0
Research Papers

A Bio-Inspired Adaptive Control Compensation System for an Aircraft Outside Bounds of Nominal Design

[+] Author and Article Information
Andres E. Perez

Aerospace Engineering Department,
Embry-Riddle Aeronautical University,
Daytona Beach, FL 32119
e-mail: perezroa@my.erau.edu

Hever Moncayo

Assistant Professor
Aerospace Engineering Department,
Embry-Riddle Aeronautical University,
Daytona Beach, FL 32119
e-mail: moncayoh@erau.edu

Mario Perhinschi

Associate Professor
Mechanical and Aerospace Engineering Department,
West Virginia University,
Morgantown, WV 26506
e-mail: Mario.Perhinschi@mail.wvu.edu

Dia Al Azzawi

Adjunct Professor
Mechanical and Aerospace Engineering Department,
West Virginia University,
Morgantown, WV 26506
e-mail: diaazzawi@mix.wvu.edu

Adil Togayev

Mechanical and Aerospace Engineering Department,
West Virginia University,
Morgantown, WV 26506
e-mail: astogayev@mix.wvu.edu

Contributed by the Dynamic Systems Division of ASME for publication in the JOURNAL OF DYNAMIC SYSTEMS, MEASUREMENT, AND CONTROL. Manuscript received December 11, 2014; final manuscript received May 5, 2015; published online June 24, 2015. Assoc. Editor: M. Porfiri.

J. Dyn. Sys., Meas., Control 137(9), 091012 (Sep 01, 2015) (13 pages) Paper No: DS-14-1526; doi: 10.1115/1.4030613 History: Received December 11, 2014; Revised May 05, 2015; Online June 24, 2015

This paper presents a novel bio-inspired adaptive control technique that has been designed to maintain the performance of an aircraft under upset conditions. The proposed control approach is inspired by biological principles that govern the humoral response of the immune system of living organisms and is intended to reduce pilot effort while maintaining adequate aircraft operation outside bounds of nominal design. The immunity-based control parameters are optimized offline for multiple sets of failures using a genetic algorithm approach. The performance of the immunity-based augmentation is compared with a neural network (NN)-based augmentation. Different piloted tests were performed on a six degrees-of-freedom (6DOF) motion-based simulator for different types of maneuvers under several flight conditions. The results show that the artificial immune system (AIS) proposed scheme improves the aircraft handling qualities by reducing the tracking errors (TEs) and improving the pilot response required to maintain control of the aircraft under upset conditions.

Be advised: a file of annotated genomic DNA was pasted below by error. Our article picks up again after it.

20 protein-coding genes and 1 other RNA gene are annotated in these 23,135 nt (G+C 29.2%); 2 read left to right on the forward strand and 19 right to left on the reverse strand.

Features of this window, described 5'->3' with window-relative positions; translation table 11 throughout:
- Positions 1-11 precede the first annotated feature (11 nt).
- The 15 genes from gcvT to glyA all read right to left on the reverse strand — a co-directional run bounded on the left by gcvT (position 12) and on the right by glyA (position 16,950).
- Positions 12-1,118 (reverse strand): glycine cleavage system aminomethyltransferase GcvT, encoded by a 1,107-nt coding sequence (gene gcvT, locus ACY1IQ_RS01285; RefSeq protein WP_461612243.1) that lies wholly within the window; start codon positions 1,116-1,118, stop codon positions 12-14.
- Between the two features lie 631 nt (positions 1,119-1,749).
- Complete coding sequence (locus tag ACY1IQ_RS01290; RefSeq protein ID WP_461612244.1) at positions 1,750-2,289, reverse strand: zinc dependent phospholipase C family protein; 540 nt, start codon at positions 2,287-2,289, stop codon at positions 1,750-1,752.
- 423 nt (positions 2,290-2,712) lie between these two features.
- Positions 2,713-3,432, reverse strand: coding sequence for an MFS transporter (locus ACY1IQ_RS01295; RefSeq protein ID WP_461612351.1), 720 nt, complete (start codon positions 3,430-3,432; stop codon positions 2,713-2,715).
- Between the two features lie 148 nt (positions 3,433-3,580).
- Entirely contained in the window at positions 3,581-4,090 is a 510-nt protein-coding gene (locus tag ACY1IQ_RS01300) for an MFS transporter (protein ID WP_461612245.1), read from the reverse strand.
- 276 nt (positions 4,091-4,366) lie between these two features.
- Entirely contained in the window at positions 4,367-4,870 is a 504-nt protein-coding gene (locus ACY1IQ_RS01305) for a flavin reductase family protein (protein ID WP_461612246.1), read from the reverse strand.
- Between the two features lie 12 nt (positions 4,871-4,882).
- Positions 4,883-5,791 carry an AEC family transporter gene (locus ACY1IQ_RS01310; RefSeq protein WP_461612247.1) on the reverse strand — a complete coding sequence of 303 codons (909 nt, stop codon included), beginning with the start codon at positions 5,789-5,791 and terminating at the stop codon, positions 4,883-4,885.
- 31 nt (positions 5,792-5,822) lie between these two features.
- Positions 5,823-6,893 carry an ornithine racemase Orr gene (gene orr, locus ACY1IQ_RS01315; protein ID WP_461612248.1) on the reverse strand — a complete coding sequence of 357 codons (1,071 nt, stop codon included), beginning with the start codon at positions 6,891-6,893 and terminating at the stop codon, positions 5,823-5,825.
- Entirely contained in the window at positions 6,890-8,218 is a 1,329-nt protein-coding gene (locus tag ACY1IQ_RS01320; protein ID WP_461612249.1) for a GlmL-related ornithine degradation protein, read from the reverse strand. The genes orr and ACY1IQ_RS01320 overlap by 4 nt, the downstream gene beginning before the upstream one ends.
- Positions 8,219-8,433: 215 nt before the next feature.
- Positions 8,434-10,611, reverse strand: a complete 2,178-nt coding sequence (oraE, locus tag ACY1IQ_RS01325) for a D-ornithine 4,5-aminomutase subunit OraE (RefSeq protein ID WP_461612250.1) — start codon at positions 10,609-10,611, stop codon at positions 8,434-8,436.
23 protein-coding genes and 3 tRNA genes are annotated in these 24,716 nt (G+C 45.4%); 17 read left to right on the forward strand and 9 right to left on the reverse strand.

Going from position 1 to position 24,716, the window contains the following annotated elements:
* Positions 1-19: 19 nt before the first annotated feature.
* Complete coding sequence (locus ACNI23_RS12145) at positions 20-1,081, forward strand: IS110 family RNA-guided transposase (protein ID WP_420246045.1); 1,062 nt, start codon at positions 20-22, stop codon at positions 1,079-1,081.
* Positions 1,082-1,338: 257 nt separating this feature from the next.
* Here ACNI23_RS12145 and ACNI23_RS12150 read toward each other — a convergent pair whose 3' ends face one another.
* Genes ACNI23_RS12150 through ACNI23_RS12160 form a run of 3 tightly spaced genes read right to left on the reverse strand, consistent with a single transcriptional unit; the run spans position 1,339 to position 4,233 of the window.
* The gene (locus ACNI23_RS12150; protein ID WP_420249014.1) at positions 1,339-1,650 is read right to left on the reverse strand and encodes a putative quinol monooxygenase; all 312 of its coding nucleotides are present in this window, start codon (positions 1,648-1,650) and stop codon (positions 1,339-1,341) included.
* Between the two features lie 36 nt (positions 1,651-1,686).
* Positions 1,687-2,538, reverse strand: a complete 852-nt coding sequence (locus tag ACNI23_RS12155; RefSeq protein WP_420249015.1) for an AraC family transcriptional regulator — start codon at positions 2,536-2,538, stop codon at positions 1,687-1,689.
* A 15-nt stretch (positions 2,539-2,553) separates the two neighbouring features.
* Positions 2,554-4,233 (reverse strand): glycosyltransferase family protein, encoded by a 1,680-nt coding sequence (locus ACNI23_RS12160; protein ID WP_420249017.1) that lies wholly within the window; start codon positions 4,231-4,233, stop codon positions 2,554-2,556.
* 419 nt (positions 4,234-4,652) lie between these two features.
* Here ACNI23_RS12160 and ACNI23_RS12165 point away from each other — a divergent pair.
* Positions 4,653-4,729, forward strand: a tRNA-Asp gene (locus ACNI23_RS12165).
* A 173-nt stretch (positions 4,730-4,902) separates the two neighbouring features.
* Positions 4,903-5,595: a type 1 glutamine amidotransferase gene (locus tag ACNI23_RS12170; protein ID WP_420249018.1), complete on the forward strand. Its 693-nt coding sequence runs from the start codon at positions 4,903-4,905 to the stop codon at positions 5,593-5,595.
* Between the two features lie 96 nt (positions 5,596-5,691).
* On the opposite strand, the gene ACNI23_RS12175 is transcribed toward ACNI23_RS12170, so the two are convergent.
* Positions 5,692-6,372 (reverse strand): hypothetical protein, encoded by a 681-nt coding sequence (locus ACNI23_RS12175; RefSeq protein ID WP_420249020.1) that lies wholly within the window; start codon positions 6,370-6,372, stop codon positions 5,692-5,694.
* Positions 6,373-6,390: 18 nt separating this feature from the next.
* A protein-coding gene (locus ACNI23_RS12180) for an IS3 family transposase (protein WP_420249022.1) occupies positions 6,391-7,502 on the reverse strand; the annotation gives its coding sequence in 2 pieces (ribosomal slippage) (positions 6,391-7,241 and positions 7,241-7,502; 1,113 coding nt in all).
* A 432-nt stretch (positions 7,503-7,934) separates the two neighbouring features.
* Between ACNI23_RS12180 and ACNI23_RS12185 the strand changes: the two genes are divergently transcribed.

Copyright © 2015 by ASME
Your Session has timed out. Please sign back in to continue.

References

Figures

Grahic Jump Location
Fig. 1

Humoral immune system representation

Grahic Jump Location
Fig. 2

General scheme of the baseline controller

Grahic Jump Location
Fig. 3

General scheme of the baseline controller (PID+NLDI) augmented with NNs

Grahic Jump Location
Fig. 4

Block diagram of the PID-AIS-based mechanism

Grahic Jump Location
Fig. 5

Baseline controller augmented with AIS-based mechanism

Grahic Jump Location
Fig. 6

simulink aircraft model

Grahic Jump Location
Fig. 7

The WVU 6DOF motion-based flight simulator

Grahic Jump Location
Fig. 8

Motion-based simulator maneuvers chronological history

Grahic Jump Location
Fig. 9

Multifailure evolutionary search diagram

Grahic Jump Location
Fig. 10

Desktop simulation results showing average PI for nine failures

Grahic Jump Location
Fig. 11

Roll response of system under 8 deg stabilator failure

Grahic Jump Location
Fig. 12

Pitch response of system under high magnitude stabilator failure

Grahic Jump Location
Fig. 13

Total pilot activity history for a high magnitude stabilator failure

Grahic Jump Location
Fig. 14

Nominal condition motion-based simulator results

Grahic Jump Location
Fig. 15

Aileron failure motion-based simulator results

Grahic Jump Location
Fig. 16

Rudder failure motion-based simulator results

Grahic Jump Location
Fig. 17

Stabilator failure motion-based simulator results

Grahic Jump Location
Fig. 18

Structural failure motion-based simulator results

Grahic Jump Location
Fig. 19

Average PI for all failures motion-based simulator results

Grahic Jump Location
Fig. 20

Average performance index of all failures for TE

Grahic Jump Location
Fig. 21

Average performance index of all failures for pilot activity

Grahic Jump Location
Fig. 22

Average performance index of all failures for control surface activity

Grahic Jump Location
Fig. 23

Algorithm to test task execution time of the different codes required to run each controller

Grahic Jump Location
Fig. 24

Task execution time histogram

Tables

Errata

Discussions

Some tools below are only available to our subscribers or users with an online account.

Related Content

Customize your page view by dragging and repositioning the boxes below.

Related Journal Articles
Related eBook Content
Topic Collections

Sorry! You do not have access to this content. For assistance or to subscribe, please contact us:

  • TELEPHONE: 1-800-843-2763 (Toll-free in the USA)
  • EMAIL: asmedigitalcollection@asme.org
Sign In